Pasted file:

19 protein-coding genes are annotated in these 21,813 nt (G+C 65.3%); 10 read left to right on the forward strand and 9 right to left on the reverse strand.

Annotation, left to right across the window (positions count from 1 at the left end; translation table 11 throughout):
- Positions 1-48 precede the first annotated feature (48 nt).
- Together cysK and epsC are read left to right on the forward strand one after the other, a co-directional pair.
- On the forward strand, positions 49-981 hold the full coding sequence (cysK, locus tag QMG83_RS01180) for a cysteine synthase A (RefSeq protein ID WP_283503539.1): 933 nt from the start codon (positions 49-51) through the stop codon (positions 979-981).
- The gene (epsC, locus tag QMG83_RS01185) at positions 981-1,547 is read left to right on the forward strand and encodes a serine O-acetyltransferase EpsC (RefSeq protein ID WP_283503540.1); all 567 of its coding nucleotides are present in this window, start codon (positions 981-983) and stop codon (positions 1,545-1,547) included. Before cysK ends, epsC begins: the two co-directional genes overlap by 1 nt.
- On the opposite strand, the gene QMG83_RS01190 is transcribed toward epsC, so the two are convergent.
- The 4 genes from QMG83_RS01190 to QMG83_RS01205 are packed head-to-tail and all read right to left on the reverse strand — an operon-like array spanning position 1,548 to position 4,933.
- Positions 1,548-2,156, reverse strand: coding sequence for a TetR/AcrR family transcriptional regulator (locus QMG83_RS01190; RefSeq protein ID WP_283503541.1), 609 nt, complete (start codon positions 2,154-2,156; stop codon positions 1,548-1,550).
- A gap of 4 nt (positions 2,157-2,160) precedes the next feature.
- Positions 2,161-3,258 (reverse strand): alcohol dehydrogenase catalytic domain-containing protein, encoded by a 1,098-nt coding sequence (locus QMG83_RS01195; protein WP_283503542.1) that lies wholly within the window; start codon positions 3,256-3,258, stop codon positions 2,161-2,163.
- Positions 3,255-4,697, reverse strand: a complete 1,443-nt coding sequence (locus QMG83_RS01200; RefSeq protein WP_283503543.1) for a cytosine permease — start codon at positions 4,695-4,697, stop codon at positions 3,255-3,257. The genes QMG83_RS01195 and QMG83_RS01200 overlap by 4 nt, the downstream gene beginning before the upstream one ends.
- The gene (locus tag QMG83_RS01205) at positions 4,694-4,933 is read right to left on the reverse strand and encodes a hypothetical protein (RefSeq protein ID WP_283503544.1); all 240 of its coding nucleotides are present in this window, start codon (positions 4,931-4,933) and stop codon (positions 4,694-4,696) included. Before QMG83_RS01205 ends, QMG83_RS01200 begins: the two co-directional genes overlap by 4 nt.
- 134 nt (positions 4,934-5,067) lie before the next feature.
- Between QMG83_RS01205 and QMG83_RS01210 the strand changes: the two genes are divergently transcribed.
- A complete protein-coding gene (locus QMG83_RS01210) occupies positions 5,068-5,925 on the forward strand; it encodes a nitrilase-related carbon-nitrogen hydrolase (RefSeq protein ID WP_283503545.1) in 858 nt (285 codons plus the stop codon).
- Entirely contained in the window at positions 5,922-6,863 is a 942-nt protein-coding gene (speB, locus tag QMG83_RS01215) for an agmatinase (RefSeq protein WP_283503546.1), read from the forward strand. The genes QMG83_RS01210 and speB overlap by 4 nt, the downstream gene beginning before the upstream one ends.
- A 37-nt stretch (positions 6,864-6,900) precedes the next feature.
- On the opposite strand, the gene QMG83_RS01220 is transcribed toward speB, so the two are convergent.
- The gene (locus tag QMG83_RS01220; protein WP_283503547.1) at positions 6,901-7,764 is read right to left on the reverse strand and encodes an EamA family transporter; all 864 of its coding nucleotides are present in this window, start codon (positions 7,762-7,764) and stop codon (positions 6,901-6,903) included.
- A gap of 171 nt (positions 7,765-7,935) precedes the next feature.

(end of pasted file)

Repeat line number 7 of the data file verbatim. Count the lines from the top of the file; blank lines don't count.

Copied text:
- On the opposite strand, the gene QMG83_RS01190 is transcribed toward epsC, so the two are convergent.